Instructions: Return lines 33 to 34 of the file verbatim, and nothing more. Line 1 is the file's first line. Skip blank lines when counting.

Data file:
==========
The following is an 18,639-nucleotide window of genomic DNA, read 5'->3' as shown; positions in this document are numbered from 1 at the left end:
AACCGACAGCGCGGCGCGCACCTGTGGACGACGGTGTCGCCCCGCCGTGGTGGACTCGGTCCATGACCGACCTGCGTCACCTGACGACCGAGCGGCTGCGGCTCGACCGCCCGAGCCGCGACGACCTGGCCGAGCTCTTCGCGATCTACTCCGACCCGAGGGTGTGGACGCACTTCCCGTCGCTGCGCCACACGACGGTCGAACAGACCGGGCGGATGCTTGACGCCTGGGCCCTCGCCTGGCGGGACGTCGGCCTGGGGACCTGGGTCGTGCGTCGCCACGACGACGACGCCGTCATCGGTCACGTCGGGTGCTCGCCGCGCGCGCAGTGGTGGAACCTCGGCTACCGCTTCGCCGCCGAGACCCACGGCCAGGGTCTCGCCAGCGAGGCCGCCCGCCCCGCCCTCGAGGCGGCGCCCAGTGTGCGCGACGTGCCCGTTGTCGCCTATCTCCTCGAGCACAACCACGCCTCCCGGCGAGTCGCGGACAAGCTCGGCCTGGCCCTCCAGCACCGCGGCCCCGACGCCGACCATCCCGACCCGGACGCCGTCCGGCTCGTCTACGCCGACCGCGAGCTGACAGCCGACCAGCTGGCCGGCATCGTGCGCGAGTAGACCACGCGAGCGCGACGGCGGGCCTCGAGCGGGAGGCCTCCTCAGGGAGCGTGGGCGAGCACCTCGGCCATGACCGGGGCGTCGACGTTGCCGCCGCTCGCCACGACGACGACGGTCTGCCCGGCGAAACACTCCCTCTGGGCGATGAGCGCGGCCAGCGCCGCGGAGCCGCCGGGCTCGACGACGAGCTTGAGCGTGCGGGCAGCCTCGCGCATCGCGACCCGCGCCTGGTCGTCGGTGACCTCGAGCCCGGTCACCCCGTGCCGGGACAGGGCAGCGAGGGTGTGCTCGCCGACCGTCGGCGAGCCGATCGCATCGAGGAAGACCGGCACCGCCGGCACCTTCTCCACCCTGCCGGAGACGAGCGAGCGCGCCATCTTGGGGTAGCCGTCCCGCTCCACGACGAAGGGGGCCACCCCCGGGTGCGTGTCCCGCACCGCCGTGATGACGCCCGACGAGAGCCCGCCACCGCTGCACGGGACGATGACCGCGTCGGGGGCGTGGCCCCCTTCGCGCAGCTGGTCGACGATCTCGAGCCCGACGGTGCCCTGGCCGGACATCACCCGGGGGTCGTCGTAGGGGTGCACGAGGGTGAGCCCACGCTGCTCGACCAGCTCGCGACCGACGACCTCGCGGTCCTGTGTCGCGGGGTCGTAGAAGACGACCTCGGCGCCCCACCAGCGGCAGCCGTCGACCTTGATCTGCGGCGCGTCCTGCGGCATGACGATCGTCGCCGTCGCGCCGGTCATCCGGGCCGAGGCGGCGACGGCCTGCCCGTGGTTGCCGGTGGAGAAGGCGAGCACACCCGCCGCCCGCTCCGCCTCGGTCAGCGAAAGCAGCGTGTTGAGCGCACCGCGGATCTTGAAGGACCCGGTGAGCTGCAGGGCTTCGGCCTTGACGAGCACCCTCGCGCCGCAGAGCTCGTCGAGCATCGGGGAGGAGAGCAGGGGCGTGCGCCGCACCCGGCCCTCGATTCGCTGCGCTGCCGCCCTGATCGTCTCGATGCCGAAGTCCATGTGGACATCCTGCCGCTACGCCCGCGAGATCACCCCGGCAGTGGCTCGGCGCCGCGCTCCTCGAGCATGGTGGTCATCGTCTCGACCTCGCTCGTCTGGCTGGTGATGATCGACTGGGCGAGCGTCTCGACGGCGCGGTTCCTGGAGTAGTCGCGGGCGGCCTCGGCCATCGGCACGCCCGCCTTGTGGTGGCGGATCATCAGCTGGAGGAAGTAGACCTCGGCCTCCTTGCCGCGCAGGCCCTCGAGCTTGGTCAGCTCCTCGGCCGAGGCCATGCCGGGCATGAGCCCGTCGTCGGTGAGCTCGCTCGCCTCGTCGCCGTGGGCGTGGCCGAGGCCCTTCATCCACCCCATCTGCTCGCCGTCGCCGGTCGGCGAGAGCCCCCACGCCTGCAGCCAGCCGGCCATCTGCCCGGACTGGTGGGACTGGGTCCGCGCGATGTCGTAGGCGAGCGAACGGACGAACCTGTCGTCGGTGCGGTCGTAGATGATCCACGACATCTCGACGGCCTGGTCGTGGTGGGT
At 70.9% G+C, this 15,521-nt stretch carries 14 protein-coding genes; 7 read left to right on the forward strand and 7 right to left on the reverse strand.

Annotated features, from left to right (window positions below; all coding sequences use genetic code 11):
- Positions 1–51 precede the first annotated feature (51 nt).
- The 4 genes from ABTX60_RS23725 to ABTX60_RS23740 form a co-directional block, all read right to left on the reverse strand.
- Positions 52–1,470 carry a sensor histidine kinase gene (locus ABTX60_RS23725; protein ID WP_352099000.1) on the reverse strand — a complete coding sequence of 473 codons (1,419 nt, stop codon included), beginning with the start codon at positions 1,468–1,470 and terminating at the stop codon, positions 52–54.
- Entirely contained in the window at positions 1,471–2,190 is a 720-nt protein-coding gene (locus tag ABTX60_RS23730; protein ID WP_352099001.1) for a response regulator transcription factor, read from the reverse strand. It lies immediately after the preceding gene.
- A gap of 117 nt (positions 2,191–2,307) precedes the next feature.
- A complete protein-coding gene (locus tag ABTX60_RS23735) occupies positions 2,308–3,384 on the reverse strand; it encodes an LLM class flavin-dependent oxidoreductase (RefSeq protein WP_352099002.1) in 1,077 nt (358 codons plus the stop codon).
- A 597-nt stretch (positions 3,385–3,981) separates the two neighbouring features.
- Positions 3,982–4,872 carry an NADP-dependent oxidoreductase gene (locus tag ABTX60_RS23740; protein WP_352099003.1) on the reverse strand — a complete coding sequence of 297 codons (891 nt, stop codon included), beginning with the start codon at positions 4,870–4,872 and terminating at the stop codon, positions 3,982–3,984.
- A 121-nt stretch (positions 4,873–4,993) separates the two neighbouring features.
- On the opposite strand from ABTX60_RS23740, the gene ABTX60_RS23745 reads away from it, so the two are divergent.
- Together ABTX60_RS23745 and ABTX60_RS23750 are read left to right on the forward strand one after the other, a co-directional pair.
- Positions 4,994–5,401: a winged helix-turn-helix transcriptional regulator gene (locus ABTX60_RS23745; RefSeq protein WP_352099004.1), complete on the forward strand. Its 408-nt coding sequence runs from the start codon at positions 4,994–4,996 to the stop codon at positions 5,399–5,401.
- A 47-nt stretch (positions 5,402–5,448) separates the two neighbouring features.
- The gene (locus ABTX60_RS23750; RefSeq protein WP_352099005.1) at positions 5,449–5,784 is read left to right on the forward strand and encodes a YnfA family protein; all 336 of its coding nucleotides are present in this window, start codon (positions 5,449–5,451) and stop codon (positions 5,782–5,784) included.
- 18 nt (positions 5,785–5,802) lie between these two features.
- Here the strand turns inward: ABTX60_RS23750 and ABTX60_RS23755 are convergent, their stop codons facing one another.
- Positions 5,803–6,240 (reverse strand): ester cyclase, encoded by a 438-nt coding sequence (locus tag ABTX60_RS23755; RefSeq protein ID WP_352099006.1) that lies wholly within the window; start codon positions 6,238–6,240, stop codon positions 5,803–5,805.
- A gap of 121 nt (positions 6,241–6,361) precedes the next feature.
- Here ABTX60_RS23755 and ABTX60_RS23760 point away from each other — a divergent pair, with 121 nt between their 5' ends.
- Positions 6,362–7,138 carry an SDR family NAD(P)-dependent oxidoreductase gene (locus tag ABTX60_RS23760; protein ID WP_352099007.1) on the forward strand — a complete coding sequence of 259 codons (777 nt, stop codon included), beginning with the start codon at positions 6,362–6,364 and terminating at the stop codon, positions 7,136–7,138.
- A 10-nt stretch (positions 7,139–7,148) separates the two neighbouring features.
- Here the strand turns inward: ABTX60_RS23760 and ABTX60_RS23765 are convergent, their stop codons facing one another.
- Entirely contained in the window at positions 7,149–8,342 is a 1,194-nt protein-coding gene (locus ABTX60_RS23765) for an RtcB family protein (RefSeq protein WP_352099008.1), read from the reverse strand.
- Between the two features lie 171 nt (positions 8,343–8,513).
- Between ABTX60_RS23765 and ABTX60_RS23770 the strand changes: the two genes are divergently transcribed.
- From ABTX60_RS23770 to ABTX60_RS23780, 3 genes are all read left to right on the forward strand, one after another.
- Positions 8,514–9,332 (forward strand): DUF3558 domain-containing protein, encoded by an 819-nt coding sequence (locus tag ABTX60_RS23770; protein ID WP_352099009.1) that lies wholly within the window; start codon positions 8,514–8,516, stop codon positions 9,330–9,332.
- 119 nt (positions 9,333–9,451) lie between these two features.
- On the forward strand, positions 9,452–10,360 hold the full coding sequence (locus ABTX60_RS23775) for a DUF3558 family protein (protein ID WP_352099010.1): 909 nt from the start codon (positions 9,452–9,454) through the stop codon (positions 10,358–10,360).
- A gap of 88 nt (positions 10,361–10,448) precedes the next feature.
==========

- On the forward strand, positions 9,452–10,360 hold the full coding sequence (locus ABTX60_RS23775) for a DUF3558 family protein (protein ID WP_352099010.1): 909 nt from the start codon (positions 9,452–9,454) through the stop codon (positions 10,358–10,360).
- A gap of 88 nt (positions 10,361–10,448) precedes the next feature.